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Anti-Racism in the Montessori Community

Anti-Racism in the Montessori Community

There’s a lot of noise, anger, and questions floating around, and we determined it would be best to take time away from posting about daily life on our blog and social media to learn and reflect. As educators we know how hard it is to share humanity’s painful history with our young people, and the recent resurgence of the Black Lives Matter movement has reminded us how much work we need to do, everyday.

With our own family, the last few weeks has looked like an emphasis on research over speculation. Instead of spreading more fear and gossip around what’s happening with Covid and BLM protesting, I am asking us to look at everything with more curiosity. We are practicing using phrases like, “I wonder what will happen in the fall; will we be in school or will we be learning from home?” instead of, “I know how bad this is going to get, it’s going to be so scary and change everything forever” or, “Can you believe that person in the store not wearing a mask?”

Along with these wonderings come big feelings which we’re working through daily as a family. We want to educate ourselves and our own children on race and what different cultures look like. We’re talking about what is going on in the world and answering their questions as well as bringing more books and resources into our environment. We will keep working to help our children understand race, equity and how to help make this world a more peaceful place.

My most important job is to help create curious learners who want to explore and find answers for themselves. If I give them fear, they will be afraid. If I give them curiosity, then they will wonder and search. In pursuit of this I have begun to sift through the lists of anti-racism resources (like this one compiled by Sarah Sophie Flicker and Alyssa Klein) circulating the Montessori community to add to our multicultural collection of books and activities. I want to be curious and free in my discoveries, modeling this inquisitiveness on my way to becoming a better educator and mom. My hope is that by giving them these tools I allow them to continue on their own path of wonder.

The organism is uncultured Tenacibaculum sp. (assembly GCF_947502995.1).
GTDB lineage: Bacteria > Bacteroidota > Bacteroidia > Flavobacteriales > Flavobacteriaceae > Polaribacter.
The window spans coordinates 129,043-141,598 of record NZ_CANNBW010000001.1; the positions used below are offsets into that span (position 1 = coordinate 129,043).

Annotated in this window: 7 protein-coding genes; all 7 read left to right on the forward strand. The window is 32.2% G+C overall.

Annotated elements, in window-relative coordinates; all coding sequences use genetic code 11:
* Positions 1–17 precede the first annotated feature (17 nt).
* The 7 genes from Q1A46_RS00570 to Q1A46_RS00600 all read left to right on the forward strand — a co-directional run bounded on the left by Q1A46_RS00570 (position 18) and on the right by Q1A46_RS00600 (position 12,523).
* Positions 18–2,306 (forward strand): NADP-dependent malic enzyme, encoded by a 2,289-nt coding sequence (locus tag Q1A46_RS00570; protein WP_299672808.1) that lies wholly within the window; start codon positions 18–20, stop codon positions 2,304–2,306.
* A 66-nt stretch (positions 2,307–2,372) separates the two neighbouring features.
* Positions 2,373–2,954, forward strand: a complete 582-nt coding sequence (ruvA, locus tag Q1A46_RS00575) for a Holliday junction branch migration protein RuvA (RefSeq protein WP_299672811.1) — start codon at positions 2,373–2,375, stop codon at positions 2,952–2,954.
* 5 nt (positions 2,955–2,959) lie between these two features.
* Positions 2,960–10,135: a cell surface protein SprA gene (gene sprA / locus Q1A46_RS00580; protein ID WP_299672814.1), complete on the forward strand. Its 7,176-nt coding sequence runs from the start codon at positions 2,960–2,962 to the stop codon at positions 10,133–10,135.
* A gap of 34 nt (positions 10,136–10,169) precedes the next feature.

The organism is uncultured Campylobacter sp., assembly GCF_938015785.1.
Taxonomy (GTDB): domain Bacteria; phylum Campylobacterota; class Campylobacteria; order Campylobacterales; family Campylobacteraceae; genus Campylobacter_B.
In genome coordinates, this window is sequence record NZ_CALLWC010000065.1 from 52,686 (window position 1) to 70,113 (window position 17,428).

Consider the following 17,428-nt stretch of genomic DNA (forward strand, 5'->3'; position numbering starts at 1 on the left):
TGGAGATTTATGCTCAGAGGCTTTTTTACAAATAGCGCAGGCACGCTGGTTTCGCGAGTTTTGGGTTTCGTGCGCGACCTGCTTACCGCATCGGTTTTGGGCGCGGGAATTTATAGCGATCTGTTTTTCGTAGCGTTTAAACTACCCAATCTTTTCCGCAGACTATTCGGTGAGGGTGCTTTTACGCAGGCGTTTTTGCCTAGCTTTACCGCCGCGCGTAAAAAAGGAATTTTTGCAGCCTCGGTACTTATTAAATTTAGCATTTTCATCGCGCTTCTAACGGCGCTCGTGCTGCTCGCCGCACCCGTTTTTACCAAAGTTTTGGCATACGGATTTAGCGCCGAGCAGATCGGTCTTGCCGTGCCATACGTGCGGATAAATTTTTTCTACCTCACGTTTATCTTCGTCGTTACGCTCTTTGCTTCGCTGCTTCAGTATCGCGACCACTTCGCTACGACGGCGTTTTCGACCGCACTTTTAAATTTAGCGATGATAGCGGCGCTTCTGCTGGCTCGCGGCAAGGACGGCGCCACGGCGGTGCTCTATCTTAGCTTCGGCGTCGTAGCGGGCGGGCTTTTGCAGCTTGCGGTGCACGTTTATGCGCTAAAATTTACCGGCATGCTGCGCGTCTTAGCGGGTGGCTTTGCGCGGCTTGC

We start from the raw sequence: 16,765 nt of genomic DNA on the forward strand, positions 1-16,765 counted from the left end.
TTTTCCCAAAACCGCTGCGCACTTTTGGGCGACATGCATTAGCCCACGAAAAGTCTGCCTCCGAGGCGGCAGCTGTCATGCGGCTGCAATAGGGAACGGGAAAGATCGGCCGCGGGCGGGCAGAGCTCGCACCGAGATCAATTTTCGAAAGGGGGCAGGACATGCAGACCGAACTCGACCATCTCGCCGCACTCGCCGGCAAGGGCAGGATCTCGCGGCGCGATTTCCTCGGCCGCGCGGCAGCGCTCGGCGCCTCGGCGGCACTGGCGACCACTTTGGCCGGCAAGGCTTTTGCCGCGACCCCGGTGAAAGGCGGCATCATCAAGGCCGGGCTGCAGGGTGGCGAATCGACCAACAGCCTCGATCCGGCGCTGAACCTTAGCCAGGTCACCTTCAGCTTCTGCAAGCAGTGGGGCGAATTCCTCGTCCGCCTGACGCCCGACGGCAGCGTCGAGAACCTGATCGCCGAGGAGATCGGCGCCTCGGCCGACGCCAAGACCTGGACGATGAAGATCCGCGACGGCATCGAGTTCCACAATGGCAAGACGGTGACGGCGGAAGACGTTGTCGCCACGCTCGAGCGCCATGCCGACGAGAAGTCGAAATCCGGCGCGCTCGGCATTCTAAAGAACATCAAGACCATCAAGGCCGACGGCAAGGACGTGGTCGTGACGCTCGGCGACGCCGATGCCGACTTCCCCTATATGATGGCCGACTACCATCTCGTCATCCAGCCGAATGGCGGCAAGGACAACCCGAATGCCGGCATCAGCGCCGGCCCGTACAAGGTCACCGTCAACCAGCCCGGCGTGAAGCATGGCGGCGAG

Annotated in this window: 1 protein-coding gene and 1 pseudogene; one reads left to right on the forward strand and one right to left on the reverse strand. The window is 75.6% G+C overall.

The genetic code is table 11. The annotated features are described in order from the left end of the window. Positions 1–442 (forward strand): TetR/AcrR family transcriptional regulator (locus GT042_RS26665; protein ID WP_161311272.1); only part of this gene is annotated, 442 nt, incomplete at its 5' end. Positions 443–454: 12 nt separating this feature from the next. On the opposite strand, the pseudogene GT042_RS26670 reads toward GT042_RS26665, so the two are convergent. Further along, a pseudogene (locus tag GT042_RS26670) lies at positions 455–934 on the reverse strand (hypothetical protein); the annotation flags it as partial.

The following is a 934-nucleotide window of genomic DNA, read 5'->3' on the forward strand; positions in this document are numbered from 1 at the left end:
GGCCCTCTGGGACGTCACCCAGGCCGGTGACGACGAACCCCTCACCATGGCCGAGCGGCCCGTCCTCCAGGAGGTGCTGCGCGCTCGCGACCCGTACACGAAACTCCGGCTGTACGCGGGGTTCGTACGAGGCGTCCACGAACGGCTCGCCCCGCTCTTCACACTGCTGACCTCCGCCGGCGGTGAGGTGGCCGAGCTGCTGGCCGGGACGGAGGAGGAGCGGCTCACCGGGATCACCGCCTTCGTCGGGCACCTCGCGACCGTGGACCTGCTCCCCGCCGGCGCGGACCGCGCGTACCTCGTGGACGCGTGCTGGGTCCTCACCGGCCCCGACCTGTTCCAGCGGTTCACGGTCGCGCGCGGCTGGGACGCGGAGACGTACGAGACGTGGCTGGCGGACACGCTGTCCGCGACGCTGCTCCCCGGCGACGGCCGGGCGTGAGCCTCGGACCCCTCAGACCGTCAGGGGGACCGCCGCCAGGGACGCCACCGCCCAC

One such book is Shades of People by Shelley Rotner, a lovely exploration of the physical traits that differ between us. Our girls love the simple real life images and full color on each page. I’ve also come across this wonderful list of 24 books with black protagonists by black authors, which we are looking to add to our collection.

I have been struggling with the next right step; if we avoid talking about racism and stay silent out of fear, guilt, and shame then we allow ignorance into our lives, and that cycle can hopefully be broken through active education and pursuit of knowledge and diversity. As quoted in Simone Davies’ recent blog post, Crysta Bloom (or The Kind Cocoa Mama) writes, “Montessori has the potential to benefit children from all walks of life and all abilities. So I challenge us all to stay mindful about the Montessori spaces we are involved in. Are they diverse? Do these spaces seek to include children, parents, and educators across all cultures, races, and abilities? Take notice of your Instagram feed, playdates, and classrooms. Does everyone that you are learning from and learning with look like you? Let us offer our children a colorful, rich learning environment full of opportunities to expand their understanding of the world and their role in it. This is the sacred work of the parent.”

Take care of yourselves, and be the lovely humans you are as educators and parents. As difficult as things may seem, I am inspired by the revolutionary outpouring of love. We’ll begin posting more adventures from the farm, Montessori, and peaceful healing inspiration. Here's a link to our Anti-racism resource roundup page. Follow us on Instagram or sign up for our newsletter to receive updates.

In partnership,

Megan and the Montessori 123 Team

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